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Malaria Pipeline Biggest Ever

A new report suggests that potential malaria treatments currently under study comprise the largest drug pipeline in history.

Jef Akst
Jef Akst

Jef Akst is managing editor of The Scientist, where she started as an intern in 2009 after receiving a master’s degree from Indiana University in April 2009 studying the mating behavior of seahorses.

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Plasmodium, the malaria parasiteIMAGE BY UTE FREVERT; FALSE COLOR BY MARGARET SHEAR

Thanks to a steady rise in R&D funding aimed at malaria since the early 1990s, researchers around the world have built the strongest pipeline of potential treatments in history, according to a report from the non-profit research group Policy Cures. The impressive array includes nearly 50 drugs in development and dozens of vaccine candidates, one of which is now in a Phase III trial in Africa. In addition, new insecticides for controlling mosquito populations and improved diagnostic tests supplement the R&D effort, which was supported by $612 million in 2009.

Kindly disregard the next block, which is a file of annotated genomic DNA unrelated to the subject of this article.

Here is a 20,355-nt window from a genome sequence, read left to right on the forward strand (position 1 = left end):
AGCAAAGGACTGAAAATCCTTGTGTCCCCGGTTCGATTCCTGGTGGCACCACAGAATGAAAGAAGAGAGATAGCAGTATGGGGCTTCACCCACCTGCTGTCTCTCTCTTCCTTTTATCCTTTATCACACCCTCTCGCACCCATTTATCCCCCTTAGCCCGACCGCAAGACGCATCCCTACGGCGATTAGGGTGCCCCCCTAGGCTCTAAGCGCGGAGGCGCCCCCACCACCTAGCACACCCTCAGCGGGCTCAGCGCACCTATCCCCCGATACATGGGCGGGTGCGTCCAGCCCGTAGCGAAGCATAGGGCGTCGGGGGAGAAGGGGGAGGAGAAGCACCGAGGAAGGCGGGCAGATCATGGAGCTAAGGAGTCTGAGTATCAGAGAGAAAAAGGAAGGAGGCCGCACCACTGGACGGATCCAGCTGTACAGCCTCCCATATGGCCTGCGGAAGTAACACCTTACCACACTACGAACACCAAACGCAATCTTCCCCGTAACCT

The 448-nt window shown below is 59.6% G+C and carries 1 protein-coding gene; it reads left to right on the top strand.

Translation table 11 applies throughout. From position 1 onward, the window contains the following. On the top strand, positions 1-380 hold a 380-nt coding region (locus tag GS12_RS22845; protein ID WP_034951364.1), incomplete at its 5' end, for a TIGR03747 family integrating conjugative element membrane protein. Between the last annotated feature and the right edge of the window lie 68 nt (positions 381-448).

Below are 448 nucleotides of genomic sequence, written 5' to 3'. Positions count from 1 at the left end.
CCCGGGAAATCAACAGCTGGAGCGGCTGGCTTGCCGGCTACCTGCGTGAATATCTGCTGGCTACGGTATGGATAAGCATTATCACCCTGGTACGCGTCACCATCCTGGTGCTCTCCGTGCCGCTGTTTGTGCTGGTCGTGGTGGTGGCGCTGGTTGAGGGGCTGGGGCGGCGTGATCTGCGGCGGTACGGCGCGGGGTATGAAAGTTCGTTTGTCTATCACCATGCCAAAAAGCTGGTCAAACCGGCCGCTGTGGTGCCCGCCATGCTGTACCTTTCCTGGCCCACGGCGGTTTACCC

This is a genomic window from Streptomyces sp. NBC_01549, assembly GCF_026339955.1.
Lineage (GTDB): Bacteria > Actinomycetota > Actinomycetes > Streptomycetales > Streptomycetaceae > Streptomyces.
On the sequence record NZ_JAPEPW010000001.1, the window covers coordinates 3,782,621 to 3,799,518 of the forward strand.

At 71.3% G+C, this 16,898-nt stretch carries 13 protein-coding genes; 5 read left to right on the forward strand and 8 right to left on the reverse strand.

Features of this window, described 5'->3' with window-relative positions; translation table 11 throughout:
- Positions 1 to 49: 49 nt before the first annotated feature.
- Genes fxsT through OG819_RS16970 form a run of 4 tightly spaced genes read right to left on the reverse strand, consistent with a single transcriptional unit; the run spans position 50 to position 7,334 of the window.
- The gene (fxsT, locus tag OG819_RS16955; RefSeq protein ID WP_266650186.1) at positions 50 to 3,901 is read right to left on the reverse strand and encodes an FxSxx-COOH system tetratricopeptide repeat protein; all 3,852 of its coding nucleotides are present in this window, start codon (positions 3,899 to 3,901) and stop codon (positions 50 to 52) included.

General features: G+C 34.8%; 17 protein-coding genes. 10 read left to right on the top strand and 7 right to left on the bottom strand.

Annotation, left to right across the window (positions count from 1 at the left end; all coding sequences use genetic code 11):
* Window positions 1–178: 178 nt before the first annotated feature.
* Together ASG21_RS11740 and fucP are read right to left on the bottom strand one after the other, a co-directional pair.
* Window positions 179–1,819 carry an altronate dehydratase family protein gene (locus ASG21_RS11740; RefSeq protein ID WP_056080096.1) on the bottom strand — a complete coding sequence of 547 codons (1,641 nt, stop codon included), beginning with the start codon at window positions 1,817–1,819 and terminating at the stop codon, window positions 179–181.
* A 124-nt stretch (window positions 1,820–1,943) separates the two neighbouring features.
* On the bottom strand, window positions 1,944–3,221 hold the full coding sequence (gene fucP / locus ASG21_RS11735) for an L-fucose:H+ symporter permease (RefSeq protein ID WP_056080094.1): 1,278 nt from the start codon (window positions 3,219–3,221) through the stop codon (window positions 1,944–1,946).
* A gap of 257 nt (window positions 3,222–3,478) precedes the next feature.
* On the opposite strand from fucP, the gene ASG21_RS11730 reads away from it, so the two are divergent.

"In the coming years, the fruits of this unprecedented investment in malaria research and development could save hundreds of thousands, if not millions, of lives," Awa Marie Coll-Seck, executive director of Roll Back Malaria (RBM), which commissioned the report, told Reuters. "This robust product pipeline gives...

But a drop in funding could mean catastrophe, the report noted, disrupting current research programs and possibly costing more in the end. In fact, to control and eventually eradicate malaria, funding needs to continually increase, by nearly $80 million before 2015, and another $100 million in 2016.

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